"This is a radical bill," Graves says of the Intelligence Committee work-in-progress. She says her sources tell her that besides making the controversial sunset provisions of the PATRIOT Act permanent, the Intelligence Committee version of the revised act would greatly expand one of its most dangerous provisions, the administrative subpoena. "It would allow administrative subpoenas for virtually anything held by a third party, such as bank or phone or medical records, with only the merest unsubstantiated hint of a foreign connection." Equally troubling, she says, the Intelligence Committee version of the bill would strip out a current bar on using warrantless administrative subpoenas in cases that involved primarily protected First Amendment activities, such as legitimate political protest.

"I guess now we’ll have to see whether the people on the Judiciary Committee will have the political courage to stand up to this," says Graves.

While the Intelligence Committee's plan for a closed-door mark-up of the bill is a clear affront to democracy and to the Bill of Rights, it is in keeping with the history of the PATRIOT Act, which was drawn up--reportedly at the direction of Chertoff, who was then in charge of terrorism issues at the Justice Department--in the weeks after the 9-11 attacks, and then passed by Congress with no committee hearings and virtually no discussion. Although no member of Congress even had time to read the mammoth 362-page bill, it passed in the Senate with only one dissenting vote--cast by Sen. Russ Feingold (D-Wisconsin)--and then passed in the House by a lopsided 357-66 margin.

Over the intervening four and a half years, a dramatic grassroots movement against the PATRIOT Act has swept across the country, with some 383 communities so far, large and small, including some major cities and seven state governments, passing legislation that seeks to protect their residents from the act--for example by barring local or state law enforcement authorities from supporting unconstitutional federal agency requests for information or surveillance or by calling on state congressional delegations to vote to rescind the act.

Given this broad cross-party popular opposition to the Act, it will be interesting to see how the full House and Senate vote on whatever PATRIOT Act renewal bill is ultimately presented out to them.

Unlike the Intelligence Committee session this Thursday, their votes will be in public.

Anyone concerned about this end run around the clear desires of the American public concerning the Patriot Act and its threat to our civil liberties should call all members of the Senate Intelligence Committee (see the list of phone numbers in the box at the top right of this page), to demand an end to the hearing, or failing that, to demand that it be open to the press and public.

9:01 pm pdt

dao vulnerabilities

Chinese characters for "vulnerabilities"

young beautiful girl in distinctive dress and headwear, tribal

A warrior takes every person as an adversary.
He sees all their vulnerable points,
And trains to eliminate his own.
A sage has no vulnerable points.

A warrior takes everyone as a potential adversary. He assesses each person that he meets for their strengths and weaknesses, and he places himself strategically. No confrontation is ever a surprise. Protection, competition, honor, and righteousness are his principles.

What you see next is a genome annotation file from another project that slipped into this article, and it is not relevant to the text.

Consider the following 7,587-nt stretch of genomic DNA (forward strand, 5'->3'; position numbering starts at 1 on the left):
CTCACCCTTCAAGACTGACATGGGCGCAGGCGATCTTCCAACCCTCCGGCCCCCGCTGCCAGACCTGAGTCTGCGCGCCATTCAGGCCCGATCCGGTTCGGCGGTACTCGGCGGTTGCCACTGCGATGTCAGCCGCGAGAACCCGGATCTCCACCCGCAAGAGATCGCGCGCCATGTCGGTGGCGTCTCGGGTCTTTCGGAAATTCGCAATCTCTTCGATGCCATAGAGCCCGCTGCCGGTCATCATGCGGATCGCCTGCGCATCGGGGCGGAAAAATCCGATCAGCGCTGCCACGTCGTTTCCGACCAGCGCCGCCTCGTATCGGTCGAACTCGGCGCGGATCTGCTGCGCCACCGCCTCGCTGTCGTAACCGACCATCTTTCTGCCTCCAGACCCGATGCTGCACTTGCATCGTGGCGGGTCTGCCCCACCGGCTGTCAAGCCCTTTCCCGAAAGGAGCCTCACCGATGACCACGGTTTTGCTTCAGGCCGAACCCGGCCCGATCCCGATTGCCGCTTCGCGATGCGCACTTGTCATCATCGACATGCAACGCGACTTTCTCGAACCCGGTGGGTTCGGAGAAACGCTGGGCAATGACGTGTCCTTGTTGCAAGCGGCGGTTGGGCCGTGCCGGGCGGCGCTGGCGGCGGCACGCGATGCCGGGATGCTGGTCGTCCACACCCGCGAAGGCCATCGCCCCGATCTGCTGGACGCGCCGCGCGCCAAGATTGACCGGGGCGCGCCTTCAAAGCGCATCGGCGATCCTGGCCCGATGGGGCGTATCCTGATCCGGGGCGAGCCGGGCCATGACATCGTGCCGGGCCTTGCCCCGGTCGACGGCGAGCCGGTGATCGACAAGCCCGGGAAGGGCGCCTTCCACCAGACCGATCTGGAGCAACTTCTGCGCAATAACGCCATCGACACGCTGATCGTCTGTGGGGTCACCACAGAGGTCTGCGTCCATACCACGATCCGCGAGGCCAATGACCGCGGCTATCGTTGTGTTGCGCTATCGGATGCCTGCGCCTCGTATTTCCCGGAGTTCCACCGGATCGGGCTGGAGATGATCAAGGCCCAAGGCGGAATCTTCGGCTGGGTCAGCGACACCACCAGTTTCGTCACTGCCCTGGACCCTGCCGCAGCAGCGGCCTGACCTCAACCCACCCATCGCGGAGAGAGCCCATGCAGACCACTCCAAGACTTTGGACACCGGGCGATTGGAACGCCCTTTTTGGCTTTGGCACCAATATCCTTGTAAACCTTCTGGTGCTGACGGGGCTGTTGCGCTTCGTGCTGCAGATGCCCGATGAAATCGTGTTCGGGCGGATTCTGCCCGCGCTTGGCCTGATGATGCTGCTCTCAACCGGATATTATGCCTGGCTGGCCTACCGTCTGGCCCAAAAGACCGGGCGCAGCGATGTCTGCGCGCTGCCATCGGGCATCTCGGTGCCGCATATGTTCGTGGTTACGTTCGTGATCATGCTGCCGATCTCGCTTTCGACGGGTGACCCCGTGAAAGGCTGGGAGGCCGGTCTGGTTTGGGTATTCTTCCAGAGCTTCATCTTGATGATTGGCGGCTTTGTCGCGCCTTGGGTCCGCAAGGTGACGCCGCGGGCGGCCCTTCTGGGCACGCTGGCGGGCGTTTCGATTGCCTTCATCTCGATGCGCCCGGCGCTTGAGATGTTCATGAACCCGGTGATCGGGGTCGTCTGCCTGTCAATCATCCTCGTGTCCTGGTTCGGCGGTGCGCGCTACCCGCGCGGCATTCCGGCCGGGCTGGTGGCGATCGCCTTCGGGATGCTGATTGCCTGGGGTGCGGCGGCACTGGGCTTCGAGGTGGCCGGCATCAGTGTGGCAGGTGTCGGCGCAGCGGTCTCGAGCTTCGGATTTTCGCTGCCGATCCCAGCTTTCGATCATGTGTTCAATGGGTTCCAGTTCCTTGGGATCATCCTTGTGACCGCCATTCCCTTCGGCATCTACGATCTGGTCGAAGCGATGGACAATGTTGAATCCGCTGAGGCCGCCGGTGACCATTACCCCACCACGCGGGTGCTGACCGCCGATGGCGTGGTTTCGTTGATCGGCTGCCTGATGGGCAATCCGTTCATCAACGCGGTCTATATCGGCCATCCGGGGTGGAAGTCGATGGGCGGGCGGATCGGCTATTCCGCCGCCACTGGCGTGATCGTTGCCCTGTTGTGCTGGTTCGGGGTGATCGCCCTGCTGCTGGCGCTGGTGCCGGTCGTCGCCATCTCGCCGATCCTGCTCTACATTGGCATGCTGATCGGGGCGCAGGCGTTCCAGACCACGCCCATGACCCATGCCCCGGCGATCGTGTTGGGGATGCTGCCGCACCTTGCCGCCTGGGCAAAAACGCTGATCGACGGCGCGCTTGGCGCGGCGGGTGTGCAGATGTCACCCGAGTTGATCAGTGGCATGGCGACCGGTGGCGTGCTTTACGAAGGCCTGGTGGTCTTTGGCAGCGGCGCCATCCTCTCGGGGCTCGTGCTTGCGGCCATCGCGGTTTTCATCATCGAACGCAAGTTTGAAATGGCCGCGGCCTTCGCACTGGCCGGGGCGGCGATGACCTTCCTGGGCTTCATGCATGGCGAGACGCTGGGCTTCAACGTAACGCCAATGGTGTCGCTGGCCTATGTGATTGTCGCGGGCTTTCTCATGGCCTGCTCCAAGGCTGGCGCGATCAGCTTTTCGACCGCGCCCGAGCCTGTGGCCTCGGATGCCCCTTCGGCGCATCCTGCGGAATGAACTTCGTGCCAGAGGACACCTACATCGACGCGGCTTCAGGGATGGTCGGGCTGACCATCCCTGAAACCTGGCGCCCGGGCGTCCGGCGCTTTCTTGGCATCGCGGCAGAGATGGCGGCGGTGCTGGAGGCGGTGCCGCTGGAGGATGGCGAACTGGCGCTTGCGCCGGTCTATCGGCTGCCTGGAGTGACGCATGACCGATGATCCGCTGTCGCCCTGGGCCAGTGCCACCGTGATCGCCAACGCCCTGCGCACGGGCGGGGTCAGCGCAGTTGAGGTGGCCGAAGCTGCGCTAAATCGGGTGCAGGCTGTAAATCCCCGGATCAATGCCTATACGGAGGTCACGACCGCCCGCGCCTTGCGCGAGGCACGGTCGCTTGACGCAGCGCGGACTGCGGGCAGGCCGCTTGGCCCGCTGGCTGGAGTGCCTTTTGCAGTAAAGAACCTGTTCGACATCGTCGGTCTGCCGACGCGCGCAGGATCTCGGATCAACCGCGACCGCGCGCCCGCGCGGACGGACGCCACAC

He is the weapon. Therefore, a warrior trains body and mind to perfection. He knows that the average person as hundreds of points where death can enter. For himself, he seeks to eliminate as many of his own vulnerabilities as possible. In combat, he defends one or two points, and the rest of his attention is devoted to strategy and offense. Yet no warrior can eliminate all vulnerable points. Even for a champion, there is always at least one. Only the way of the sage eliminates all weaknesses.

It is said that the sage has no points for death to enter. This makes the sage, who is perfect in Tao, superior to the warrior, who is merely skilled in Tao. The warrior accepts death, but does not go beyond it. The sages goes beyond concepts of protection, completion, honor, and righteousness, and has no fear of death. The sage know that nothing dies, that life is mere illusion: Life is but one dream flowing into another.


365 Tao
Daily Meditations
Deng Ming-Dao
ISBN: 0-06-250223-9

Kuang Jian 2000
Oil on canvas 30" x 24"
Kuang Jian
Kuang Jian had long been curious about the minorities of the Pamir region in far Western China. He studied them in history books and when he was able to go there he found the people very calm and friendly and was attracted to them. He has used the young girl from "Sunshine of Pamir" in a few paintings and he especially liked her eyes and the way she seemed to look beyond any problems she might have. Her costume in this portrait is actually Han Chinese, not typically Pamir, but he liked the way she looked in it.

Inventory #: KJ-0006
© Kuang Jian lisenced one time use only

Stanford Studies on Daoism

Dao (Way, Guide, Road)
Is ‘speak’ the right way to translate these verbal uses of dao? It is in some ways too narrow and in others too broad. We can write, gesture, point, and exemplify as well as speak daos. On the other hand, not all speaking (writing etc.) is dao-ing -- particularly not if we think of language as describing, representing, picturing, expressing, defining, or "capturing" some reality. The Chinese verbal use, is more accurately translated normatively as "to guide" or to "recommend." The activity of dao-ing is primarily giving advice. To dao is to put guidance into language -- including body language.